• Glasscock County ISD is accepting proposals for the purchase of various supplies, fuels, and insurance for the 2013-2014 school year. For more information, call the superintendent’s office at 432/354-2230. Proposals must be received by 12:00 p.m. July 8, 2013. GCISD reserves the right to accept, reject or postpone any or all proposals.
• Anyone with questions about surface water rights can visit http://www.tceq.state.tx.us/goto/w-rights, or contact the TCEQ’s Water Rights Permitting and Availability Section at 512-239-4691, or Small Business and Local Government Assistance Program at 1-800-447-2827. The local AgriLife Extension office also has information on this topic. Call 354-2608.
• Glasscock County Sheriff’s Office Monthly Report May 31, 2013: Wrecks – 15, Livestock/Animal Calls – 3, Medical Calls – 10, Rescue – 2, Fires – 3, Assist Motorist – 19, Arrests – 4, Other – 16, Oilfield Calls – 10, Theft – 1, Total Citations – 127
West Texas Livestock and Range Conference Slated
The Texas A&M AgriLife Extension Service will conduct the West Texas Livestock and Range Conference from 8:30 a.m.-4 p.m. June 27 at the Broughton Agriculture Complex on the Howard College campus in Big Spring.
The conference is a multi-county effort involving the AgriLife Extension offices in Glasscock, Upton, Reagan, Howard, Martin and Midland counties.
"We have a fine slate of speakers coming who will present ranch-related information covering a wide array of topics pertinent to ranching in Far West Texas,” said Rebel Royall, AgriLife Extension agent in Glasscock County. “The AgriLife Extension agents planned the program based on needs from our local planning committees who share a common thread across our area, so that’s what’s being presented.”
The morning session will deal with legislative water updates, the Earth Partners-Conservation Biomass, range management/wildfire prevention and Dow range herbicide products. The afternoon program will include presentations on Heart Brand Meats, drought management, Beef Quality Assurance and beef cattle health-related topics including vaccination programs, a live animal demonstration on chute-side protocol and de-worming.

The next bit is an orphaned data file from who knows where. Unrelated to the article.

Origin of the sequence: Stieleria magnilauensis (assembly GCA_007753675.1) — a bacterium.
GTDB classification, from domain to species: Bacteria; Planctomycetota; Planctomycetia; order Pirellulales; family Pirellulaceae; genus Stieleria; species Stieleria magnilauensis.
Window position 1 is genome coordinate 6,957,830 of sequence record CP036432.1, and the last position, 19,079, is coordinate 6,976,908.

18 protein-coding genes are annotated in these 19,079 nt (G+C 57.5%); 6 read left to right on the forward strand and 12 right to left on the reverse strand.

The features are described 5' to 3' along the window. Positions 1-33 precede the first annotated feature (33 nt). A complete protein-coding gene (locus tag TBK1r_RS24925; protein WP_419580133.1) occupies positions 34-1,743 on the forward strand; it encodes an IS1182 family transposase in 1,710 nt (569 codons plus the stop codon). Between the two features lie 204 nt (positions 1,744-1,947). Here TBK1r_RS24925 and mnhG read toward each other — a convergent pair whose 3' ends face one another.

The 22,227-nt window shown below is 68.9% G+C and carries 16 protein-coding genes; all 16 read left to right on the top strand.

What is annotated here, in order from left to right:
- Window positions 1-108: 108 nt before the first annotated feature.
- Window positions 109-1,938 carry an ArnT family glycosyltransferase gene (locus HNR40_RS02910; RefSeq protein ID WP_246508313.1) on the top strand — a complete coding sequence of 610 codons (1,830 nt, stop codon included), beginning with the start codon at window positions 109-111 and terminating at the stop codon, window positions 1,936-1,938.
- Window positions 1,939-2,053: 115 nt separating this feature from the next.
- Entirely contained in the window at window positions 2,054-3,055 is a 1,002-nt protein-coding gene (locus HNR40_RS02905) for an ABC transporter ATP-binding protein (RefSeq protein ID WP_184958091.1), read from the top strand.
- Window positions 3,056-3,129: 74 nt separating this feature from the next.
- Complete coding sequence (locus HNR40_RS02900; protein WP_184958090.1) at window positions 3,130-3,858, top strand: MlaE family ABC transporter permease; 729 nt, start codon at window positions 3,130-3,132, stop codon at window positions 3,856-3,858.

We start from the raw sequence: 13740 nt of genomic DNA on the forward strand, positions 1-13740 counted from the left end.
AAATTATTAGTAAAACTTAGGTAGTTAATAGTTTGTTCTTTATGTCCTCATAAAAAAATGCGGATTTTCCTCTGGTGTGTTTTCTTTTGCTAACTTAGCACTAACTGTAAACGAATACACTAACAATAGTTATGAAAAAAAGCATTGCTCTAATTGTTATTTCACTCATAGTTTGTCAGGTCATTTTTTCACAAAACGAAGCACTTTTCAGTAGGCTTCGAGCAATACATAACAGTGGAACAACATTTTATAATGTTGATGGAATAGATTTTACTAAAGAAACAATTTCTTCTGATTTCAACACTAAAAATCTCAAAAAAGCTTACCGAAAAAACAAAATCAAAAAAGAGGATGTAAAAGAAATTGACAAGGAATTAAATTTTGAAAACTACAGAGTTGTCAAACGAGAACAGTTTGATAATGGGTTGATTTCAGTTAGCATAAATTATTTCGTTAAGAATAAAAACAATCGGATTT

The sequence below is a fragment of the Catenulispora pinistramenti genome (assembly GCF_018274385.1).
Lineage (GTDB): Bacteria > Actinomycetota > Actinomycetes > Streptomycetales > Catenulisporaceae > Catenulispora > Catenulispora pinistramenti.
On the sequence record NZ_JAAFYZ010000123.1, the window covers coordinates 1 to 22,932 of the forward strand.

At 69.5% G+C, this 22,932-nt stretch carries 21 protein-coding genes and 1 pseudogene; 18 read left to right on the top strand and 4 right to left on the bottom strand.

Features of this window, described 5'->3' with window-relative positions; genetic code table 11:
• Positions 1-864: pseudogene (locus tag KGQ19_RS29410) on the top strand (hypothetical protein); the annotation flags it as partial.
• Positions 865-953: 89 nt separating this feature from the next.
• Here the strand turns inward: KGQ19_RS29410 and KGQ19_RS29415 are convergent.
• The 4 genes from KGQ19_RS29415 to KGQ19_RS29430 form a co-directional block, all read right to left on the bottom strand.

Three Texas Department of Agriculture continuing education units will be offered – two general and one integrated pest management.
Individual preregistration is $15 if received at the AgriLife Extension office in Glasscock County by June 18 and $25 thereafter. The fee includes the noon meal.
Pre-registration may be sent to the Glasscock County Office of Texas A&M AgriLife Extension, P.O. Box 299, Garden City, TX 79739. Make checks payable to the Glasscock County Livestock, Range, and Wildlife Committee.
For more information contact Royall at 432-354-2381, email@example.com or the AgriLife Extension office in any of the participating counties.
• Austin Hoelscher and Craig Wheeler were recently named Garden City High School’s 2013 top graduates. Valedictorian Hoelscher, son of Carl and Kara Hoelscher, was a three-year member of the National Honor Society and active in Future Farmers of America, Business Professionals of America, Fellowship of Christian Athletes and the Robotics Club. He was also a four-year participant in UIL academics competition and a member of the golf team. Hoelscher will continue his education at Texas A & M University.
Wheeler, son of Andy and Karen Wheeler, was the class salutatorian. He was active in the National Honor Society, student council, bank Future Farmers of America, Fellowship of Christian Athletes and the Robotics Club. He was a four-year participant in UIL academics and a member of the tennis team. Wheeler will attend Texas Tech University.